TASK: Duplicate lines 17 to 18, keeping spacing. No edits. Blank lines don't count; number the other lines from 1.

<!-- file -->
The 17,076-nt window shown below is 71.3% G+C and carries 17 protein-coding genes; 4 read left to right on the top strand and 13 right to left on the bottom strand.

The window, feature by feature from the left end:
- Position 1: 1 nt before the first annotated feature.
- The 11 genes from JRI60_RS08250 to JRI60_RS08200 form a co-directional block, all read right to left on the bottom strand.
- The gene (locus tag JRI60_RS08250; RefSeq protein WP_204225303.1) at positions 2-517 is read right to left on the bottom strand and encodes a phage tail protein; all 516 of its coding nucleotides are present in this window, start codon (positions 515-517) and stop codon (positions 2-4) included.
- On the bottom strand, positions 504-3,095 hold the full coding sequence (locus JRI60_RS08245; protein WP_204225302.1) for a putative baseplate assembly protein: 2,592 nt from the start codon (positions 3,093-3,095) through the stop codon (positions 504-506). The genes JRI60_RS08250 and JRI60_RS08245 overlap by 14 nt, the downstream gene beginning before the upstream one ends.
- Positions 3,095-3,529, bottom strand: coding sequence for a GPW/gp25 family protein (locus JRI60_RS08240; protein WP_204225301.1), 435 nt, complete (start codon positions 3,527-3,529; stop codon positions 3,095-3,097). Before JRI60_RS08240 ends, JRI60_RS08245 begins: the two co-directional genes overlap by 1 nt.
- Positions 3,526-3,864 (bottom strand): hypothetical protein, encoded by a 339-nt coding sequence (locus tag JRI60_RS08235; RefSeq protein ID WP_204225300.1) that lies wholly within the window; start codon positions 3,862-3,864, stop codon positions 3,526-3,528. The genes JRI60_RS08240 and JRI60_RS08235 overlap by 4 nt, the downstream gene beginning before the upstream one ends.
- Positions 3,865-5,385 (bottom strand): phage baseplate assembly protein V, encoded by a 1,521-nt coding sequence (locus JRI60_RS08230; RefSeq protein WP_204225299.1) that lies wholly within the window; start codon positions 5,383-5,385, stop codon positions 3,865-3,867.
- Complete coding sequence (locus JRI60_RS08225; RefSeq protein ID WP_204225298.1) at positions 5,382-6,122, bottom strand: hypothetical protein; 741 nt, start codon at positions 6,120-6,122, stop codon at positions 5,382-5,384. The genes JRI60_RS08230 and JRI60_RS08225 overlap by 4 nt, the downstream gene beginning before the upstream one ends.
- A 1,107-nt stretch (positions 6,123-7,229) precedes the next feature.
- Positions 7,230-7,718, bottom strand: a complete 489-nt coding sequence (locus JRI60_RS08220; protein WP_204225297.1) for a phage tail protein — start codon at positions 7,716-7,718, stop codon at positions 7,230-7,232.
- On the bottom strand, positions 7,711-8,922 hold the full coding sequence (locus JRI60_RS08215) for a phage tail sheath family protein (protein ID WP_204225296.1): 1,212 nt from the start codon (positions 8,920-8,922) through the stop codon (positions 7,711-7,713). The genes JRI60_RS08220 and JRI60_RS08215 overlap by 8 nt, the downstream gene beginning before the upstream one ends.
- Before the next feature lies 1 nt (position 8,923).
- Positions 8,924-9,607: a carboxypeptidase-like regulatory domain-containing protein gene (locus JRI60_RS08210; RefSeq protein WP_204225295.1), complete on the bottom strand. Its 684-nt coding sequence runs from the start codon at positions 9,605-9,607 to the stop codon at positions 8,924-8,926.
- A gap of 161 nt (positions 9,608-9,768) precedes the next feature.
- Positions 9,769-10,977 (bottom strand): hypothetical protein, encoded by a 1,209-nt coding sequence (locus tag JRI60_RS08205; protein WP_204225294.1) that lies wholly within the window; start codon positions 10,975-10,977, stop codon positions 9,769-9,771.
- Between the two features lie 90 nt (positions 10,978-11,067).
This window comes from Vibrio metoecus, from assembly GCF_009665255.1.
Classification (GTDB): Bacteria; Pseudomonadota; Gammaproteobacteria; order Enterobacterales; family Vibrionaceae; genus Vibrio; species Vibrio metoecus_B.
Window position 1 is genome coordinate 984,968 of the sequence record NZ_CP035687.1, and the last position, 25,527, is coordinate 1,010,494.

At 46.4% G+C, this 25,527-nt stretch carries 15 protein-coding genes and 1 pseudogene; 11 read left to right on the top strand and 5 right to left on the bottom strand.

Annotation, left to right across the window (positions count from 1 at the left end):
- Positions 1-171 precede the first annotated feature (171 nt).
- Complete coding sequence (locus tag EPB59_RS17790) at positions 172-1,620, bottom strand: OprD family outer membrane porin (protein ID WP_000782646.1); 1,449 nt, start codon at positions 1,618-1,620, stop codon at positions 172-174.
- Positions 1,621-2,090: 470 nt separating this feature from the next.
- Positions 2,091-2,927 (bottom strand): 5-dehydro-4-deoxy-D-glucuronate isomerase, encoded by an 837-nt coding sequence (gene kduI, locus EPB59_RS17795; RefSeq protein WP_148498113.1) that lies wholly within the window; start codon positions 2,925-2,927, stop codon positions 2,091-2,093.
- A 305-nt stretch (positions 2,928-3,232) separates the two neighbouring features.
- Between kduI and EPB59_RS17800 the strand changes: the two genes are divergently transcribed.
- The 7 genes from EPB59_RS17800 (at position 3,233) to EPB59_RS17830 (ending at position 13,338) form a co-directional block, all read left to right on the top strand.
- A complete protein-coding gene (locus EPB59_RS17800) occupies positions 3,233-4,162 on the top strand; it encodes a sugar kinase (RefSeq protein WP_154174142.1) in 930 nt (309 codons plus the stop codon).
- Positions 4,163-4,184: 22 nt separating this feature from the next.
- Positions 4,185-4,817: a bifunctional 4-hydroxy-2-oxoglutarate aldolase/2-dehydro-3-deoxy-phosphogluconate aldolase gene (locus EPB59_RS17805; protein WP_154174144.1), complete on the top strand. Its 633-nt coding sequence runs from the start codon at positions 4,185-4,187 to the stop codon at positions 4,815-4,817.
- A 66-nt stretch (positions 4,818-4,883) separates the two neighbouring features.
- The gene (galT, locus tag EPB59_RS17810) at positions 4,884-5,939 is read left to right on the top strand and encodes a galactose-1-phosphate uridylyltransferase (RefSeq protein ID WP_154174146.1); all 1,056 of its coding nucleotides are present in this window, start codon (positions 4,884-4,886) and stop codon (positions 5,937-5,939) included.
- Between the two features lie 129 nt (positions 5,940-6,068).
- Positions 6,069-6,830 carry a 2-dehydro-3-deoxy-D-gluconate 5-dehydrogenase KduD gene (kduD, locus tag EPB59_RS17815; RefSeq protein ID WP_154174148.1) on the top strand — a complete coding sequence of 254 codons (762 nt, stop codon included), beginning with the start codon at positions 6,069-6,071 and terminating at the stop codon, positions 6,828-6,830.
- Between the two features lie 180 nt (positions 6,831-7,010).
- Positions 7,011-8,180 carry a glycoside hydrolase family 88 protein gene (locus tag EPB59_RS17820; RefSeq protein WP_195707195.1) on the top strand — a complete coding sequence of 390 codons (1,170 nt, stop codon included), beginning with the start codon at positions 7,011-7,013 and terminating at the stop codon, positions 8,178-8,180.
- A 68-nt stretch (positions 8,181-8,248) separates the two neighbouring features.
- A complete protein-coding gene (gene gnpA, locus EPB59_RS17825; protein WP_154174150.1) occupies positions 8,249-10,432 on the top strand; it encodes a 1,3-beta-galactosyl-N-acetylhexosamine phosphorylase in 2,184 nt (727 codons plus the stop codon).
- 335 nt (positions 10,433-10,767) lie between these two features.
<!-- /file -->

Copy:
- Positions 9,769-10,977 (bottom strand): hypothetical protein, encoded by a 1,209-nt coding sequence (locus tag JRI60_RS08205; protein WP_204225294.1) that lies wholly within the window; start codon positions 10,975-10,977, stop codon positions 9,769-9,771.
- Between the two features lie 90 nt (positions 10,978-11,067).